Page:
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equity from iniquity, or oppreffion in all cates whatsoever, by applying to them the comparable measures or principles of natural Right, commonly called MAXIMS, which, like the rules and squares of ordinary workmen, will affiit our natural discernment to ascertain exactly the right sense of Justice from the oblique or crooked deviations, and will enable even ordinary men to decide, with equity, all the controversies of their Brethren, over which, in Revealed Rei ligion, they are appointed the competent judges.

THE LORD OF THE UNIVERSe hath fo implanted this knowledge of Good and Evil in the nature of his creature Man, that all Mankind, of all complexions white or black, and of all the various degrees between them, do equally inherit it from the first common parents of mankind. But though it is natural to all, and written as it were on the hearts of all; yet, we know, that it is likewise improveable in all, because it is de clared to be the duty of all to have their 3


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understandings exercised by habit to dir-
çern both good and evil. Heb. v.
This point needs no demonstration on the
present occasion; the affociated settlers
themselves, consisting of various nas
tions, and various complexions, from
the East and West Indies, from Europe,
Asia, Africa, and America, are all suf-
ficiently interested in these principles to
adopt them freely, and to assert an equal
natural claim to them.

The wicked Braminical doctrines to the contrary about “ several species of " men, whether asserted by Whites or Blacks (by our English sceptics, petty philosophers, and superficial naturalists, or by the more artful black Bramins of India) are equally perverse, and obviously refutable, not only by the self evident principles of Natural Religion, but also by the express evidence of the second foundation, ReveALED RELIGION.

The following fample of EnglishGentoo-ism was lately advanced by a white advocate for the flavery of blacks:

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Although a negroe is found in Jaar

maica, or elsewhere, ever fo sensible “ and acute, yet if he is incapable of moral sensations, or perceives them only

as simple ideas, without the power of combination in order to use, &c. “ (which I verily believe,” [says the advocate for slavery] “ to be the case) it " is a mark," (says he) “that distin

guishes him from the man who feels, " and is capable of these MORAL SENSA

TIONS, who knows their application, " and the purposes of them as suffi. so

ciently, as he himself is distinguished « FROM THE “ BRUTEs." (" Confiderations on the

Negro Cause, &c.” 1773, p. 79.)



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This unchristian doctrine, built on fume wild atheistical notions of Hume, and other scepticks, has also been indiscriminately adopted by the author of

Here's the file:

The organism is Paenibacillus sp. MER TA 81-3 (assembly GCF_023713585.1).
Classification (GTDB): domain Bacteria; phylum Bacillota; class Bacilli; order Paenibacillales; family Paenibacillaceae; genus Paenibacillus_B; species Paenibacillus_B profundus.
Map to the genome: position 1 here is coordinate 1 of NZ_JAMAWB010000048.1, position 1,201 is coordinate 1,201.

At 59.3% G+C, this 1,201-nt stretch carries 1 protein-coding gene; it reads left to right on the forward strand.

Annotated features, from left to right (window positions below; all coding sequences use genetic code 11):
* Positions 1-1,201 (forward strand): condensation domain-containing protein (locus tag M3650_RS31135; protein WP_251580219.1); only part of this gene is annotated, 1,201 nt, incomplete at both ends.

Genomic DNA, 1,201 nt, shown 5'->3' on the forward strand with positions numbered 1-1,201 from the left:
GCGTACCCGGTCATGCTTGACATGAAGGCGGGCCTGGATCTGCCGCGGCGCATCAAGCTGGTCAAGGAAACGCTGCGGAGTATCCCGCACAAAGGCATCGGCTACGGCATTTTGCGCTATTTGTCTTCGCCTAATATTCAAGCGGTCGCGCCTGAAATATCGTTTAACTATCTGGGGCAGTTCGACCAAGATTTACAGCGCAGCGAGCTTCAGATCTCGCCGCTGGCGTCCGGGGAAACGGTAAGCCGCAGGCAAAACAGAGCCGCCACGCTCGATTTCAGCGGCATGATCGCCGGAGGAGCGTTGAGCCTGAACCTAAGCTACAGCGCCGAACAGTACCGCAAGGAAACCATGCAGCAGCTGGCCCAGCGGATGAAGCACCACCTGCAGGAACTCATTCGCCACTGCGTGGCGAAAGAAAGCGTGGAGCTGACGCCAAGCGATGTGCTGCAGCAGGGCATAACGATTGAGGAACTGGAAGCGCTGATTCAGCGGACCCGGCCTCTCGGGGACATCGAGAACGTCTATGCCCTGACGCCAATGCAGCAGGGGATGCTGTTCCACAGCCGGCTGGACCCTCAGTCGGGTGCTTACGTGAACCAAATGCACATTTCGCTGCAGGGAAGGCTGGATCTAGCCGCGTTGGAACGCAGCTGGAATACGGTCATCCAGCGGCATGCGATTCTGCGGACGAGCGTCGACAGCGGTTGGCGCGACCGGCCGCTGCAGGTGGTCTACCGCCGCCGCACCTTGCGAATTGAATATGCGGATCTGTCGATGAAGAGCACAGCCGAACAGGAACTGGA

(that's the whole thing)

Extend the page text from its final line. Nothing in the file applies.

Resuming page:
An History of Jamaica ;" who has added many other strange conceits and inconsistent remarks of his own for the same uncharitable purpose of degrading the Blacks from the dignity of Men, in order to vindicate the inhuman pretenfions of the West Indian flaveholders to treat them like brutes! (See Vol. III: p. 376 and 477.). The tyrannical fyrtem of the Black Indian Bramins (that their particular cast alone proceeded from the mouth of the Creator, and that all the other casts of the Indian tribes, (as they injuriously pretend), proceeded from inferior


parts of his body; and the Sooders, or poor labourers, last of all, from the foles of his feet] is equally unjust and false, but not quite so wicked as the Braminical falfhoods of the English, Scotch, and Creol infidels, because the latter have had more ample opportunities of information than the illiterate Pagan doctors of Indostan. But a very moderate acquaintance with the first foundation of English law, and the ordinary means of employing it in the discernment of Truth, Justice, and Right, will sufficiently enable a man of common Jense to demonstrate the gross injustice, falshood, and imposition of all these proud Braminical pretenders to a superiority in themselves over the reit of mankind,



as over a

different species of men.The influence of this first foundation on the hearts even of the poor Indian Sooders (notwithstanding the dark mist of Paganism in which they are involved, and the deplorable bigotry and enthufiasm, which are generally the consequences of a false religion,) does some times, however, awaken in their minds such a conviction of their natural equality with the Bramins, that they have been induced even to assume the Braminical character and pretensions, in order to share the undue privileges of the Bramins, rather than endure their oppression with other miserable dupes to Braminical falsehood. I need not assign any other proof of this point, than the evidence of the Bramins themselves in their collection of the Gentoo laws; amongst which we find laws of such brutal severity, enacted against the poor Sooders, to prevent the very circumstance in question, as muft nccessarily degrade from the dignity, even of ordinary humanity, the framers, devisers, and maintainers of so detestable a sys


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